Page 1 of 2 12 LastLast
Results 1 to 10 of 11

Thread: Chord Progression Chart

  1. #1
    NavieD is offline Registered User
    Join Date
    Sep 2007
    Posts
    162
    Thanks
    0
    Thanked 0 Times in 0 Posts

    Chord Progression Chart

    Sign in to disable this ad
    Hey everyone,

    I am a sample-based beatmaker and I am recently starting to learn some of the basic compositional skills that I will be needing. Right now I am trying to come up with the best way to come up with a bassline, and I came across a chord progression chart and I would like to know if it is valid or not?

    =========================================

    To create your own chord progressions use this table:

    I........any chord
    II.......Iv, V, VII
    III......II, VI
    IV.......I,V,VII
    V........I
    VI.......II, IV
    VII......I, III

    The above are the names of the 7 chords in regular major scale, basically the above is a map for chord progressions. In the first column are the 7 chords, in the second column are chords that sound good after the the leading chord is played, i.e. chord V, sounds best when followed by chord I.

    How to do it: Start with a chord, follow that chord with another that is in the second colum (and same row). NEXT, go to that second chords row, and repeat (use a chord from that chords second column) EXAMPLE: start with chord I, column 2 says i can pick any chord, so i pick IV, then column two of IV says i can pick I, V, or VII-i pick VII, then I will repeat with VII, and pick V.

    it looks like this I-IV-VII-V that is my progression! now all i have to do is play it, and it should sound good (add a little creative timing and i have a progression) you can get tons of good combos using this method.

    =========================================

    Right now I am making a bassline underneath a sample and I have the root key as C (or I). The note after this I am unsure of, but the note after that one is a B (or VII). Now my question is, is the only note that will fit in between these two notes a D or F, because according to that chart, those are the only two notes that could lead to a B. I could play the C again, but other than that, do I have to go to D or F by default?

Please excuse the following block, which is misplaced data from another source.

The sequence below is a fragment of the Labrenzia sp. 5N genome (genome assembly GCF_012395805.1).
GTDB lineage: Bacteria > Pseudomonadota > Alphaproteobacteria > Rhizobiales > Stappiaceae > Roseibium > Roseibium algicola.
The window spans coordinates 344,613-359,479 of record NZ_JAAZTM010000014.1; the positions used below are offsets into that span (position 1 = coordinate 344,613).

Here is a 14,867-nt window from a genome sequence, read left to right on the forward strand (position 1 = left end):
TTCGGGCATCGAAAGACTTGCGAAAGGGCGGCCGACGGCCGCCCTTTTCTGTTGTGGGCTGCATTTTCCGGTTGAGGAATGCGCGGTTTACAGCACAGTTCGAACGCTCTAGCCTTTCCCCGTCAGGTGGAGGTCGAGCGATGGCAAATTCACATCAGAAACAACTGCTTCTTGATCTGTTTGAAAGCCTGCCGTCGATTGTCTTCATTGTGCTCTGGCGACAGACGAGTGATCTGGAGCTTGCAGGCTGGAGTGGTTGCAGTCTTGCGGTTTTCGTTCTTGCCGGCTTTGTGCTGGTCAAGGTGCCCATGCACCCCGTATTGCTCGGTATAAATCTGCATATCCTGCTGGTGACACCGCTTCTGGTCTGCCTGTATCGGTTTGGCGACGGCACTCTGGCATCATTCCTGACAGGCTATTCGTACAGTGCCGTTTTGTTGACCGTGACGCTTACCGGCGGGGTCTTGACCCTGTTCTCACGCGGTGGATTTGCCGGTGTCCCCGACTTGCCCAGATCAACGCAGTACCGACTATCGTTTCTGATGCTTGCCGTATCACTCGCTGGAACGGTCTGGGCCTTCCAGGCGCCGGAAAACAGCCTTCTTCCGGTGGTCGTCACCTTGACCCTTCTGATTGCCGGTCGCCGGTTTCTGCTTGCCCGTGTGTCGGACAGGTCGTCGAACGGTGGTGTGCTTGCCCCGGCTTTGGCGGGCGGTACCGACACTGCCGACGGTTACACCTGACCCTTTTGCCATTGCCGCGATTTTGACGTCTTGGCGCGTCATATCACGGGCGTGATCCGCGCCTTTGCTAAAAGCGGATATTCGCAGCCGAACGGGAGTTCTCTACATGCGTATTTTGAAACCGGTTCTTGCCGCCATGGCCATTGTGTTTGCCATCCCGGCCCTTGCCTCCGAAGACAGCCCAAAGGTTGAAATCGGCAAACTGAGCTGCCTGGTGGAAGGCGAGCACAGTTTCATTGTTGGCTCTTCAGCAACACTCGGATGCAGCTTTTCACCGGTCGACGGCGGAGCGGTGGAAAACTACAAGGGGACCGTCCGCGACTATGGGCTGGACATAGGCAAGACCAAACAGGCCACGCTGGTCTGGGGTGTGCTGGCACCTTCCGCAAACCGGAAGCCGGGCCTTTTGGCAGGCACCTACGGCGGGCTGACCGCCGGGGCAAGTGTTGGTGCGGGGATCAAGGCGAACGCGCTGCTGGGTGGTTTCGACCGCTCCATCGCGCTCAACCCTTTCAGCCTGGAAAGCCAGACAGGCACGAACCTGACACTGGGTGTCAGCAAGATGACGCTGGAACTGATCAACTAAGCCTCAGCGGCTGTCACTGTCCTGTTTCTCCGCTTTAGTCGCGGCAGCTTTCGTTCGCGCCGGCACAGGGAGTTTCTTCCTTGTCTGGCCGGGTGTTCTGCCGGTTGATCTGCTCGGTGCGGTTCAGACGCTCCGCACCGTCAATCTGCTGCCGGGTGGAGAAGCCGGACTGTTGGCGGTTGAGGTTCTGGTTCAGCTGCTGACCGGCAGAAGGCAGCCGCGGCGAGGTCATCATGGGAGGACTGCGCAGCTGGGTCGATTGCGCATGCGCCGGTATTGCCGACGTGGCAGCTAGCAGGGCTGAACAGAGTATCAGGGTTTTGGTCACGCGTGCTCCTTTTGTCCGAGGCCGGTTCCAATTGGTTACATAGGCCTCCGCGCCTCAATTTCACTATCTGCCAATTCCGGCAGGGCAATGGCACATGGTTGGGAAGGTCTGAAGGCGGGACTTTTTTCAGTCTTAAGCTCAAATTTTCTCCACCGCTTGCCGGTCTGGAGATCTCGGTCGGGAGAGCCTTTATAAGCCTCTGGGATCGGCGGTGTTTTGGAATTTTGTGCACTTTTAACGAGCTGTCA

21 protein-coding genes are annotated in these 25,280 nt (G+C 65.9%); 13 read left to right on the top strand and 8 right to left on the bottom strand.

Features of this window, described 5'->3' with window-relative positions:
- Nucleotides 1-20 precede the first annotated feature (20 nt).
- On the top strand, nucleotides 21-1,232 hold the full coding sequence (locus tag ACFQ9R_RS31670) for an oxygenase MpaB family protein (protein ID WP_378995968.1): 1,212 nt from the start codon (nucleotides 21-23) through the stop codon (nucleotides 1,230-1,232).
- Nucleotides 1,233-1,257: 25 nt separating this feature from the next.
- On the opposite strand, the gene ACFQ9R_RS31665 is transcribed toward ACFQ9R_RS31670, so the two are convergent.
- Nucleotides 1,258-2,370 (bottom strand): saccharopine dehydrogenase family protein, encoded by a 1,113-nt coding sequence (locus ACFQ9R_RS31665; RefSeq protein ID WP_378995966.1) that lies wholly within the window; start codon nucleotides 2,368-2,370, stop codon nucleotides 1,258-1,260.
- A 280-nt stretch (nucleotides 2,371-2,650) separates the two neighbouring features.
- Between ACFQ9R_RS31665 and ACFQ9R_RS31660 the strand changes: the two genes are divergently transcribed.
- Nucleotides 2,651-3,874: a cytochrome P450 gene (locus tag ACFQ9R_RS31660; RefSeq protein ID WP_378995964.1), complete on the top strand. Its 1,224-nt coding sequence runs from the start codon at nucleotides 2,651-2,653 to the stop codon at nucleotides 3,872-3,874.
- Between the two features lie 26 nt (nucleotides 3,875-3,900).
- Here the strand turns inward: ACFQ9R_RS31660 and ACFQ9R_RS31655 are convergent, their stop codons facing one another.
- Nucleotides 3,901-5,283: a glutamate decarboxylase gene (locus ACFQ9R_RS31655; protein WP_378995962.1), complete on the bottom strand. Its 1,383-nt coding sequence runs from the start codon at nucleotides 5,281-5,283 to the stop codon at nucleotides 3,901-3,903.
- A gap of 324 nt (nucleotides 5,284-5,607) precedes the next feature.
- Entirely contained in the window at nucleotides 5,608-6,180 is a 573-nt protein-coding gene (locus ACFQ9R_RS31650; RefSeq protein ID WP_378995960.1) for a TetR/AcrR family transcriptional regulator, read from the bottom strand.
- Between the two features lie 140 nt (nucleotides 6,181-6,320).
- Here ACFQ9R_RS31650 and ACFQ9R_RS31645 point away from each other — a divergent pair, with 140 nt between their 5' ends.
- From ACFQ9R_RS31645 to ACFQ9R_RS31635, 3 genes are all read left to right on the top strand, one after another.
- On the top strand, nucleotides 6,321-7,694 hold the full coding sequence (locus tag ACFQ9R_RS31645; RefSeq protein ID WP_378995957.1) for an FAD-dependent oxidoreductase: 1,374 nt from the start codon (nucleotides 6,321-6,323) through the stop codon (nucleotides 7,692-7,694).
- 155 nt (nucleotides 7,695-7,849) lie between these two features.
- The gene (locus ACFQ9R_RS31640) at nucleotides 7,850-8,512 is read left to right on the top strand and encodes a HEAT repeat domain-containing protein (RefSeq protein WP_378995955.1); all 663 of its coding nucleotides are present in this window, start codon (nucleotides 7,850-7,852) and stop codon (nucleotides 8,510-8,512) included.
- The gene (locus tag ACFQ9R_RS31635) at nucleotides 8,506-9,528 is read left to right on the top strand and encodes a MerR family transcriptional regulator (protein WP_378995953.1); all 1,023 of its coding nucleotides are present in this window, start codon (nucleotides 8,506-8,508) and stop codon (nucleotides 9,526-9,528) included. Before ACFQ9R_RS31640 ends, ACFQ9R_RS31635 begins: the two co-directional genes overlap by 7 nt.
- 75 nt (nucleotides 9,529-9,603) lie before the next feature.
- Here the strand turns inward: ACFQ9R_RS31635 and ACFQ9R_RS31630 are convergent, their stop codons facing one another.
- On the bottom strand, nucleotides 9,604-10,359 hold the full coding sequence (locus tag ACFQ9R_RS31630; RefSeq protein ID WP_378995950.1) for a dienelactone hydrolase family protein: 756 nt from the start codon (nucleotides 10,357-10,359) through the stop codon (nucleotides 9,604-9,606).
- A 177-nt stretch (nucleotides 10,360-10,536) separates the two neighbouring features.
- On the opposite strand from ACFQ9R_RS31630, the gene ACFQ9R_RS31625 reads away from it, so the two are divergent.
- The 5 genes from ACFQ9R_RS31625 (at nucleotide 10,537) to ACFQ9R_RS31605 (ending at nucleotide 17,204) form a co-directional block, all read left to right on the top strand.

twitter.com/itsnavied

  2. #2
    KelevraOne's Avatar
    KelevraOne is offline Not too Kelevra son
    Join Date
    Sep 2010
    Location
    Youngstown, Oh
    Posts
    3,002
    Thanks
    0
    Thanked 0 Times in 0 Posts
    Quote Originally Posted by NavieD View Post
    Hey everyone,

    I am a sample-based beatmaker and I am recently starting to learn some of the basic compositional skills that I will be needing. Right now I am trying to come up with the best way to come up with a bassline, and I came across a chord progression chart and I would like to know if it is valid or not?

    =========================================

    To create your own chord progressions use this table:

    I........any chord
    II.......Iv, V, VII
    III......II, VI
    IV.......I,V,VII
    V........I
    VI.......II, IV
    VII......I, III

    The above are the names of the 7 chords in regular major scale, basically the above is a map for chord progressions. In the first column are the 7 chords, in the second column are chords that sound good after the the leading chord is played, i.e. chord V, sounds best when followed by chord I.

    How to do it: Start with a chord, follow that chord with another that is in the second colum (and same row). NEXT, go to that second chords row, and repeat (use a chord from that chords second column) EXAMPLE: start with chord I, column 2 says i can pick any chord, so i pick IV, then column two of IV says i can pick I, V, or VII-i pick VII, then I will repeat with VII, and pick V.